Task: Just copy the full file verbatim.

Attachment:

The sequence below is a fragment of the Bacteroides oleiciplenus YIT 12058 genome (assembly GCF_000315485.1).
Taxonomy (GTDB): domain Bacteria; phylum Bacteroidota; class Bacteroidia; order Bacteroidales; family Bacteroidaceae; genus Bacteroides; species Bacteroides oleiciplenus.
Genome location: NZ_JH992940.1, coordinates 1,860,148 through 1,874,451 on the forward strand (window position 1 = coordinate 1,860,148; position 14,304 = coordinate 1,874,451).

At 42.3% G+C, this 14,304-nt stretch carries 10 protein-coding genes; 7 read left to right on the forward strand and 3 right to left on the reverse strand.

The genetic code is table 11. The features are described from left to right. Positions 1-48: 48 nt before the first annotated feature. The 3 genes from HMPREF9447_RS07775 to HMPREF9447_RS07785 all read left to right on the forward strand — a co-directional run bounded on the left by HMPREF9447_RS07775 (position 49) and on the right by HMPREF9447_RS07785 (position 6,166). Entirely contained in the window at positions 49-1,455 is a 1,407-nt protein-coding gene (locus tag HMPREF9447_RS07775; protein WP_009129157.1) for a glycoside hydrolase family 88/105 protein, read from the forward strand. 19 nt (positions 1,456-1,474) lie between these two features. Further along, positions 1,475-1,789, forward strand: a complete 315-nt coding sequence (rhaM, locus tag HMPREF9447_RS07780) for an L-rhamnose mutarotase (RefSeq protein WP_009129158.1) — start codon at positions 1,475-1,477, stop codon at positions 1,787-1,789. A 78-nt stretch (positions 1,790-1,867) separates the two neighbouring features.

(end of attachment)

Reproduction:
The sequence below is a fragment of the Bacteroides oleiciplenus YIT 12058 genome (assembly GCF_000315485.1).
Taxonomy (GTDB): domain Bacteria; phylum Bacteroidota; class Bacteroidia; order Bacteroidales; family Bacteroidaceae; genus Bacteroides; species Bacteroides oleiciplenus.
Genome location: NZ_JH992940.1, coordinates 1,860,148 through 1,874,451 on the forward strand (window position 1 = coordinate 1,860,148; position 14,304 = coordinate 1,874,451).

At 42.3% G+C, this 14,304-nt stretch carries 10 protein-coding genes; 7 read left to right on the forward strand and 3 right to left on the reverse strand.

The genetic code is table 11. The features are described from left to right. Positions 1-48: 48 nt before the first annotated feature. The 3 genes from HMPREF9447_RS07775 to HMPREF9447_RS07785 all read left to right on the forward strand — a co-directional run bounded on the left by HMPREF9447_RS07775 (position 49) and on the right by HMPREF9447_RS07785 (position 6,166). Entirely contained in the window at positions 49-1,455 is a 1,407-nt protein-coding gene (locus tag HMPREF9447_RS07775; protein WP_009129157.1) for a glycoside hydrolase family 88/105 protein, read from the forward strand. 19 nt (positions 1,456-1,474) lie between these two features. Further along, positions 1,475-1,789, forward strand: a complete 315-nt coding sequence (rhaM, locus tag HMPREF9447_RS07780) for an L-rhamnose mutarotase (RefSeq protein WP_009129158.1) — start codon at positions 1,475-1,477, stop codon at positions 1,787-1,789. A 78-nt stretch (positions 1,790-1,867) separates the two neighbouring features.